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Phone book’s small print causing headaches


Annette Hayka squints as she tries to read the numbers in the new phone book.

Her eyesight hasn’t suddenly failed her, and she doesn’t need to renew the prescription on her glasses. Bell Canada has just reduced the font size on the Northwestern Ontario phone book—and many people are saying that’s not fair.

Bell spokeswoman Catherine Hudson said the font size in the phone book was reduced from 7.3 to 6.0, making them able to squeeze an average of 270 lines on a page instead of the 230 in last year’s directory.

Hudson insisted cost-cutting was not the reason for the smaller print.

“Basically as the population in an area grows or as towns amalgamates, the amount of listings in the white pages also increases,” Hudson said Friday.

“To ensure that the phone directory remains a manageable size and weight for people to use, we look at different options such as reducing the font size,” she added.

Keeping the phone book manageable meant cutting 67 pages from the white pages this year.

Even though the print is smaller, Hudson said it is not an unprecedented size.

“The size of the characters that were used in the directory is comparable to those used in dictionaries and other reference materials which are meant for a quick search as opposed to the text that you would find in books, newspapers, or magazines that require longer reading,” she noted.

But not everyone is happy with the new font size. “I don’t think much of it. You need a magnifying glass to read it,” said Hayka.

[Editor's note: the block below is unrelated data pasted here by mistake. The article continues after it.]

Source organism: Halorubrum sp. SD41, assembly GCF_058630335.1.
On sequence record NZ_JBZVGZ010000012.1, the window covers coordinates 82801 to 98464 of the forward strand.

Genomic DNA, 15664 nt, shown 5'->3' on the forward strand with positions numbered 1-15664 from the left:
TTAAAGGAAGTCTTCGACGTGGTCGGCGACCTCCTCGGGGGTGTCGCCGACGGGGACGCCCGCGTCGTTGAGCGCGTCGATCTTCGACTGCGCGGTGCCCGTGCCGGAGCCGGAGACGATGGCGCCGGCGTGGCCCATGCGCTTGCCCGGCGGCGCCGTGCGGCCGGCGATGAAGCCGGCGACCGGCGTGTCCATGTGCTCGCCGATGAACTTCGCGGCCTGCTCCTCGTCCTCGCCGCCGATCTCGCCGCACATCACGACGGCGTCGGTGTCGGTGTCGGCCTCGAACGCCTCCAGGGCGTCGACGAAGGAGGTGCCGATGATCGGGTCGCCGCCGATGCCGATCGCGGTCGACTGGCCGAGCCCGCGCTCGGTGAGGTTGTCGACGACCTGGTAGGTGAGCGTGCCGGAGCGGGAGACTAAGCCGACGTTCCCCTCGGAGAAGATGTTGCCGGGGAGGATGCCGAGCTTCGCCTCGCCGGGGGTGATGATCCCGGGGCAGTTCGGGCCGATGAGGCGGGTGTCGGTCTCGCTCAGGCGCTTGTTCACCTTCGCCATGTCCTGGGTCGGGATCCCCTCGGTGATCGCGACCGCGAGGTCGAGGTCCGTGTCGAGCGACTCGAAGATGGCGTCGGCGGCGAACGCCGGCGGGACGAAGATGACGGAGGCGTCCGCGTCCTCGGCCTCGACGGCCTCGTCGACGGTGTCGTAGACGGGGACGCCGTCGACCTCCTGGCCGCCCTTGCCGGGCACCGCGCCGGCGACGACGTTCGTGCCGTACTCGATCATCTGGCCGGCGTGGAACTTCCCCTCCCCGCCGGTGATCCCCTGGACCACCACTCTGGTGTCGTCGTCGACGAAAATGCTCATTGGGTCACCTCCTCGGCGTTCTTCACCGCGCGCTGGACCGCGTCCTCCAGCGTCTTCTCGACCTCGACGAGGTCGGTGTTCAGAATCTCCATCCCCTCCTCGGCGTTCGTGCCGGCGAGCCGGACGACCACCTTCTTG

“I don’t think too many people will be able to read it, especially seniors, and three-fourths of the population is seniors around here,” she added.

“You’d have to have a magnifying glass to see that. I don’t think that’s right,” said Viola Dittaro. “Even my daughter would have a hard time reading that and she’s not old.

“It’s no good for elderly people. I guess we don’t count,” she remarked.

Janet Skinner, a vision rehabilitation nurse with the Canadian National Institute for the Blind, said the smaller print definitely will affect seniors throughout the district.

Twenty-five percent of all seniors have a vision problem of some kind, she noted.

“We tell seniors to get magnification devices and encourage them to have enhanced lighting to read the telephone book,” she said. “They often have to have family members or care-givers take down numbers they need and make it in large print.”

Skinner said Bell Canada should create a large print or Braille version of the phone book for those who can’t read the small print.

“All customers should be able to access communications material. Alternative formats should be made available,” she argued.

Hudson said Bell Canada does offer a services for those who can’t read the phone book. She said seniors over age 65, or those with vision impairments, can apply for an exemption to directory assistance charges so they can call 411 when looking for a phone number.

“There are other solutions, such as the Internet-based directories, which we find are meeting the needs of increasing numbers of users,” she added.

But Skinner said clients may find calling directory assistance extremely frustrating and not as helpful as a phone book. “I hope the public do advocate for larger print,” she remarked.

Hayka has her own solution. “I’m going to keep my old one,” she said. “I won’t be using the new one.”

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